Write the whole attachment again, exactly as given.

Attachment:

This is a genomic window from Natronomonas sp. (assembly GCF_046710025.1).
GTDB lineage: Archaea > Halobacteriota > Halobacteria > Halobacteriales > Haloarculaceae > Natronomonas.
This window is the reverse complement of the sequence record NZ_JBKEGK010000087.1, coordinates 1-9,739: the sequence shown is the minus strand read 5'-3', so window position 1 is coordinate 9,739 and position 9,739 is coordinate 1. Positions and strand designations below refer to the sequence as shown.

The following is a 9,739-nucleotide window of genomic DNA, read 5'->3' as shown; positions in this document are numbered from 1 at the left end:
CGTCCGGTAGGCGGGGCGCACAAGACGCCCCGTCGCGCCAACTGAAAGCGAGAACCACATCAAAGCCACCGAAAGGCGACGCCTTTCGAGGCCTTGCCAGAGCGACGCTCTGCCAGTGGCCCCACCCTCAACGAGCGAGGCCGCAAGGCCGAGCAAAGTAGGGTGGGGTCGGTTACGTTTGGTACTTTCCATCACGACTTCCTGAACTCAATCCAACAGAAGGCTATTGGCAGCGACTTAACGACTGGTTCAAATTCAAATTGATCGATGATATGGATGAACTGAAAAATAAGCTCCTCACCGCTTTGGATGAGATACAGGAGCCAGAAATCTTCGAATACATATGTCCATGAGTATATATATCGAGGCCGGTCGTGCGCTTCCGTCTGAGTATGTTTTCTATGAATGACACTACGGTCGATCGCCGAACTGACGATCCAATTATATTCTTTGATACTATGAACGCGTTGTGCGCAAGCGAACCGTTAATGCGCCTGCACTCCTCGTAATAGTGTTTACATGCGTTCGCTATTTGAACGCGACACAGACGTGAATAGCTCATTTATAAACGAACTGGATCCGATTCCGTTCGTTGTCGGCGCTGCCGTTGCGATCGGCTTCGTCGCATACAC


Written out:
This is a genomic window from Natronomonas sp. (assembly GCF_046710025.1).
GTDB lineage: Archaea > Halobacteriota > Halobacteria > Halobacteriales > Haloarculaceae > Natronomonas.
This window is the reverse complement of the sequence record NZ_JBKEGK010000087.1, coordinates 1-9,739: the sequence shown is the minus strand read 5'-3', so window position 1 is coordinate 9,739 and position 9,739 is coordinate 1. Positions and strand designations below refer to the sequence as shown.

The following is a 9,739-nucleotide window of genomic DNA, read 5'->3' as shown; positions in this document are numbered from 1 at the left end:
CGTCCGGTAGGCGGGGCGCACAAGACGCCCCGTCGCGCCAACTGAAAGCGAGAACCACATCAAAGCCACCGAAAGGCGACGCCTTTCGAGGCCTTGCCAGAGCGACGCTCTGCCAGTGGCCCCACCCTCAACGAGCGAGGCCGCAAGGCCGAGCAAAGTAGGGTGGGGTCGGTTACGTTTGGTACTTTCCATCACGACTTCCTGAACTCAATCCAACAGAAGGCTATTGGCAGCGACTTAACGACTGGTTCAAATTCAAATTGATCGATGATATGGATGAACTGAAAAATAAGCTCCTCACCGCTTTGGATGAGATACAGGAGCCAGAAATCTTCGAATACATATGTCCATGAGTATATATATCGAGGCCGGTCGTGCGCTTCCGTCTGAGTATGTTTTCTATGAATGACACTACGGTCGATCGCCGAACTGACGATCCAATTATATTCTTTGATACTATGAACGCGTTGTGCGCAAGCGAACCGTTAATGCGCCTGCACTCCTCGTAATAGTGTTTACATGCGTTCGCTATTTGAACGCGACACAGACGTGAATAGCTCATTTATAAACGAACTGGATCCGATTCCGTTCGTTGTCGGCGCTGCCGTTGCGATCGGCTTCGTCGCATACAC